This summer, I noticed the flow of my breathing.

It happened during a week away with my family, and it was an amazing experience.

At the time, I was surrounded by nature and far away from the busyness of what seems routine for me.

I was also unplugged.

For seven days I had but only a brief thought or two about picking up a device.

Social media was the last thing on my mind.

The daily headlines weren’t missed.

The latest episodes of some of my favorite TV shows were not important.

Checking email and beating my top score for a word game were not a priority.

Instead, I was aware of the flow of my breathing when I rose each morning and inhaled the fresh air at dawn, and when I watched the moon rise with grace each evening.

Surrounded by water and stunning landscapes, I was engaged, not with a handheld device or screen, but with the people and the world around me.

Experiences with my family and building connections with them was of utmost importance and it came naturally.

We talked, joked, laughed and played. Together. Without devices.

I survived, and I felt grounded and fulfilled.

We live in a fast-paced, device-driven, instant-gratification kind of world, and it’s easy to become consumed.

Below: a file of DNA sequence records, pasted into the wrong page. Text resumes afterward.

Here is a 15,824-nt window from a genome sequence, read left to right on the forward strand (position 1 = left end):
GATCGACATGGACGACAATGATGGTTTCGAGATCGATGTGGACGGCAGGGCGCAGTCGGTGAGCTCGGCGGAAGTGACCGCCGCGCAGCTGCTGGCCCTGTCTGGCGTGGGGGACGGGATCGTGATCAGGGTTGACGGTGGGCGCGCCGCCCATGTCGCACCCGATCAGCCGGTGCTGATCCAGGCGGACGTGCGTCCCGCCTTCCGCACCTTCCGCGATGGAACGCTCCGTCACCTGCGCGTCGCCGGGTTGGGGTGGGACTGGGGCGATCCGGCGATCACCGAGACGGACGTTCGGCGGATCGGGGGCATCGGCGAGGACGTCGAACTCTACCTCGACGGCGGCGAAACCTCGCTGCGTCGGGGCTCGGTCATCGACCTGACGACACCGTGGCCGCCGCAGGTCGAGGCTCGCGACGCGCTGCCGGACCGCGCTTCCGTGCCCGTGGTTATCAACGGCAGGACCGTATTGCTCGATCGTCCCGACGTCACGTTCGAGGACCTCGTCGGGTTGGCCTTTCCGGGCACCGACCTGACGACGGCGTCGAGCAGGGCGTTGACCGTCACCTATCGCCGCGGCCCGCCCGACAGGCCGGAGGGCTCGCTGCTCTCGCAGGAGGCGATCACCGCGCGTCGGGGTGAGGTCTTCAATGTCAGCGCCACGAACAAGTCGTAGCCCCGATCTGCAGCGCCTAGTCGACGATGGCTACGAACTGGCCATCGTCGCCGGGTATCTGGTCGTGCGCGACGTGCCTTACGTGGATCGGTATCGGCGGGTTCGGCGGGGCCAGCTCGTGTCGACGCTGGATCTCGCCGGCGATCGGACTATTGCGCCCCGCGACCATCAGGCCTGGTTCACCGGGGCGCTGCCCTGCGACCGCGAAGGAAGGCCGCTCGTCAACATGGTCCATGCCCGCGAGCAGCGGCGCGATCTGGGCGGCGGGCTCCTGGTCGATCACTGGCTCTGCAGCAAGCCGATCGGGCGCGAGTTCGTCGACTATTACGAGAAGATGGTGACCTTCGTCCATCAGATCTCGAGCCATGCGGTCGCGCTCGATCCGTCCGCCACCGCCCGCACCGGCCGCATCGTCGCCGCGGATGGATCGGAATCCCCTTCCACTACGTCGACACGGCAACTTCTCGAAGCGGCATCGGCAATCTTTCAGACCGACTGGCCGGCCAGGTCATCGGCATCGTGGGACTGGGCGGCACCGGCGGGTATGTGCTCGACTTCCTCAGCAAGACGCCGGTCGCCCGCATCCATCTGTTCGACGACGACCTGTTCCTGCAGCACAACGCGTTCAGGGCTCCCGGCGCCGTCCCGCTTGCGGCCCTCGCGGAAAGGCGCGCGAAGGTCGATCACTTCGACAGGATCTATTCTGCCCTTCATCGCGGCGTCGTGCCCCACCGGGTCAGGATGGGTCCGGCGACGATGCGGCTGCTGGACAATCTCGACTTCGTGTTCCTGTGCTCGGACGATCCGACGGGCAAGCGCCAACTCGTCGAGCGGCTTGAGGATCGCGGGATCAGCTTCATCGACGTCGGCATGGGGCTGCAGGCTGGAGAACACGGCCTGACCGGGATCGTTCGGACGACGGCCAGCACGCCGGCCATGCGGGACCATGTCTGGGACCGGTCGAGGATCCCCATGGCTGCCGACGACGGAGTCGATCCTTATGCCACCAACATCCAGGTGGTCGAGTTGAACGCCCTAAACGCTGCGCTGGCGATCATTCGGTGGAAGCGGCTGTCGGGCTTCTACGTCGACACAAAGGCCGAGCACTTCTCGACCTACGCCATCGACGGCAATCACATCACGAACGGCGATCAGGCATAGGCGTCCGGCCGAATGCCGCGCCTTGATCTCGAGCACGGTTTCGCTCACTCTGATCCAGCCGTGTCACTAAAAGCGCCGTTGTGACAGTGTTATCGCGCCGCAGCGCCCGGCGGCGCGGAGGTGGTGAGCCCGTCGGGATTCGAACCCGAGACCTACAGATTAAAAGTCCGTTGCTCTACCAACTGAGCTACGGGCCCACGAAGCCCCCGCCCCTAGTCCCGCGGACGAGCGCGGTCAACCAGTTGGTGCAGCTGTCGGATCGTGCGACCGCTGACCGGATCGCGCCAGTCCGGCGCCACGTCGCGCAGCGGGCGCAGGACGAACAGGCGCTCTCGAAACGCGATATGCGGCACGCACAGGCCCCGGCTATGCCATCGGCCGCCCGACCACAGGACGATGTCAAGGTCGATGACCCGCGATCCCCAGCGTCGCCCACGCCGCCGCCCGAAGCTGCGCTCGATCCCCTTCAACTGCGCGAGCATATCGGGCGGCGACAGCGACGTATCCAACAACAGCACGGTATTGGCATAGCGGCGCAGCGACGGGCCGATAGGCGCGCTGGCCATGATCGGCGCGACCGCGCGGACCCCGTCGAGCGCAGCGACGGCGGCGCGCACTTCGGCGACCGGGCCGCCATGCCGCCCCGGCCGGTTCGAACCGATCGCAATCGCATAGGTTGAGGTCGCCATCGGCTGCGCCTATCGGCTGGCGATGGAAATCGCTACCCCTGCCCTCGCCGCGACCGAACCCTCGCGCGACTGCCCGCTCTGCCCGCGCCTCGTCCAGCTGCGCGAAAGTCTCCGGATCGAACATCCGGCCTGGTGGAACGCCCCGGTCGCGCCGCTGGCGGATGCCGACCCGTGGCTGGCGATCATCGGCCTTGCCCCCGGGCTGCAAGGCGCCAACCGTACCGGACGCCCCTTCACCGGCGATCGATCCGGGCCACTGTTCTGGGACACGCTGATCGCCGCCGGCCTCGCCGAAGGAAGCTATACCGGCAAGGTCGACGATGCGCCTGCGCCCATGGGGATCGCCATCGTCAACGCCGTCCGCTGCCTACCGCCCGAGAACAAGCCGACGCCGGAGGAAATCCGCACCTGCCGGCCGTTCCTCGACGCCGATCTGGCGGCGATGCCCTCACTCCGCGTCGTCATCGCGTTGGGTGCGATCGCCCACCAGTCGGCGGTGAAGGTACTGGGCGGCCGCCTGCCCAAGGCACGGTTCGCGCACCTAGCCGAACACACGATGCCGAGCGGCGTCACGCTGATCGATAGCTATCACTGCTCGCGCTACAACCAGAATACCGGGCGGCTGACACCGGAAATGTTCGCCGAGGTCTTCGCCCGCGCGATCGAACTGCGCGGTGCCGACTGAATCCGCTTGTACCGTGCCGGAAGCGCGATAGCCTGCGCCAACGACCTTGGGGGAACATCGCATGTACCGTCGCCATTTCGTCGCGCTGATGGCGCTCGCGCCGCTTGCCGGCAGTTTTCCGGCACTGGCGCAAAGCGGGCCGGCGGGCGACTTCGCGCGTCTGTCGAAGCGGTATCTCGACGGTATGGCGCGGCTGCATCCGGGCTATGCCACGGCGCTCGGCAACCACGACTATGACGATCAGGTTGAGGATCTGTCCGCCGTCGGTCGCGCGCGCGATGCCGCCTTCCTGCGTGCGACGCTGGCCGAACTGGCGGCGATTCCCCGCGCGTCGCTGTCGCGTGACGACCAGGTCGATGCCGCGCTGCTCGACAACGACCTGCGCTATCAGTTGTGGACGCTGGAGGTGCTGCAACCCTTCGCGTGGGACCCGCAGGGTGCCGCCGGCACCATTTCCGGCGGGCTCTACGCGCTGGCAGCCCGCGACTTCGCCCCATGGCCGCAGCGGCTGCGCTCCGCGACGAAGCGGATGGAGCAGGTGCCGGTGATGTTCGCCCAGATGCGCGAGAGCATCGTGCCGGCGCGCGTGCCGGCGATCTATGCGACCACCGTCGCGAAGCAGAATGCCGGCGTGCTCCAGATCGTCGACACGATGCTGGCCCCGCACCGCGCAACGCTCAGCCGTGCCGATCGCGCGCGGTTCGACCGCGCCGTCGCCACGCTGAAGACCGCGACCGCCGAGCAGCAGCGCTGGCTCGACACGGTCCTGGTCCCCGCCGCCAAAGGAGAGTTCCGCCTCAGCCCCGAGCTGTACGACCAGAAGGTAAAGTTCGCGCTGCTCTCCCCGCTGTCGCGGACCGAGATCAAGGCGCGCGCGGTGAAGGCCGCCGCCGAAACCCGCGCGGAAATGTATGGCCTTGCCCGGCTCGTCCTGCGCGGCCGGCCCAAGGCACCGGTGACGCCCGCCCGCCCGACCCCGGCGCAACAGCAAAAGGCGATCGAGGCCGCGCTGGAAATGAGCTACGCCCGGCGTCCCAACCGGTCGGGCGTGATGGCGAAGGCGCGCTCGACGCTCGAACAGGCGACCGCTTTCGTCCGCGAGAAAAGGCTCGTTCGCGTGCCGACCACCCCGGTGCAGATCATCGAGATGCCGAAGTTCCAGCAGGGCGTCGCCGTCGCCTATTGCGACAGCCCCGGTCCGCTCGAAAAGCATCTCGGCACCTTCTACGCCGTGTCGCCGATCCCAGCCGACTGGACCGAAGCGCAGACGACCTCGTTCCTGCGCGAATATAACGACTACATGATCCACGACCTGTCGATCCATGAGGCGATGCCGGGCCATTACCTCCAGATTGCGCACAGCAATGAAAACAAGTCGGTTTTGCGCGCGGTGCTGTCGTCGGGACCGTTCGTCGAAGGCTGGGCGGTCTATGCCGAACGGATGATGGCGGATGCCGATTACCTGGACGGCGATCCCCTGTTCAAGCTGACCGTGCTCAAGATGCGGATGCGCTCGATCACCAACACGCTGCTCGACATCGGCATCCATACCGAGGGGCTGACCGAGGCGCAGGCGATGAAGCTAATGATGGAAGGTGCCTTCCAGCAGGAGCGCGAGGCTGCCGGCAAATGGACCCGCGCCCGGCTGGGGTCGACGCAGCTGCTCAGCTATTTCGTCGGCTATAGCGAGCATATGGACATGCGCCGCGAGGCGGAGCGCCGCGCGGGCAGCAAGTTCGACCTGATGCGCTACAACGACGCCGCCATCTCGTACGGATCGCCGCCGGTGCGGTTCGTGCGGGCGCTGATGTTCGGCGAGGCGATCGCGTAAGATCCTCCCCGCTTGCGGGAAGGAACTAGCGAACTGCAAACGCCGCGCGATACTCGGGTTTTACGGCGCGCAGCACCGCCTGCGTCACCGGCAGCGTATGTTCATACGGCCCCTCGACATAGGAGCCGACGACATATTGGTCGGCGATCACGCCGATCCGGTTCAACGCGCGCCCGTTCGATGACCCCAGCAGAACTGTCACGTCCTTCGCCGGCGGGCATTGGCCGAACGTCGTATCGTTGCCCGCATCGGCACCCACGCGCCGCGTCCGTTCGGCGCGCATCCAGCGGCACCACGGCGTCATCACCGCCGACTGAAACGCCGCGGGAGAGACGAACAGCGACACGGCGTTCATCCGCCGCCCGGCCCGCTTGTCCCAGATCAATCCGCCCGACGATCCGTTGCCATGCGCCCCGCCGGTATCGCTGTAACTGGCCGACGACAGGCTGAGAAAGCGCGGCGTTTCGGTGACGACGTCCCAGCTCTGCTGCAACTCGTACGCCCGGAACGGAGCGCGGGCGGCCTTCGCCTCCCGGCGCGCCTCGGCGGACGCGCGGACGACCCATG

I admit I get drawn in, so much so I often forget to slow down and check in with myself.

But we don’t have to let ourselves get that way.

National Unplug Play Day will be recognized Sept. 28.

Sponsored by the Wikki Stix Unplug Movement, the day encourages children to put down devices and get away from screens so they can play — to stimulate their imaginations and develop cognitive skills.

Nordica Toys on Main Street in New Milford will participate by offering kids Wikki Stix to play with that day from noon to 3 p.m.

While the day is geared toward children, it serves as a reminder to individuals of all ages of the importance of stepping away from technology to engage in life — to be present with oneself and others.

We all need to stir our creativity and have fun.

Give it a try. It’s worth it, even for a few hours.

Disconnect and you might just discover a connection — with yourself, others and the world around you — that enriches your soul more then you thought it might.

Deborah Rose a lifelong New Milford resident who has worked at The Spectrum since its inception in 1998. She can be reached by email at drose@newstimes.com.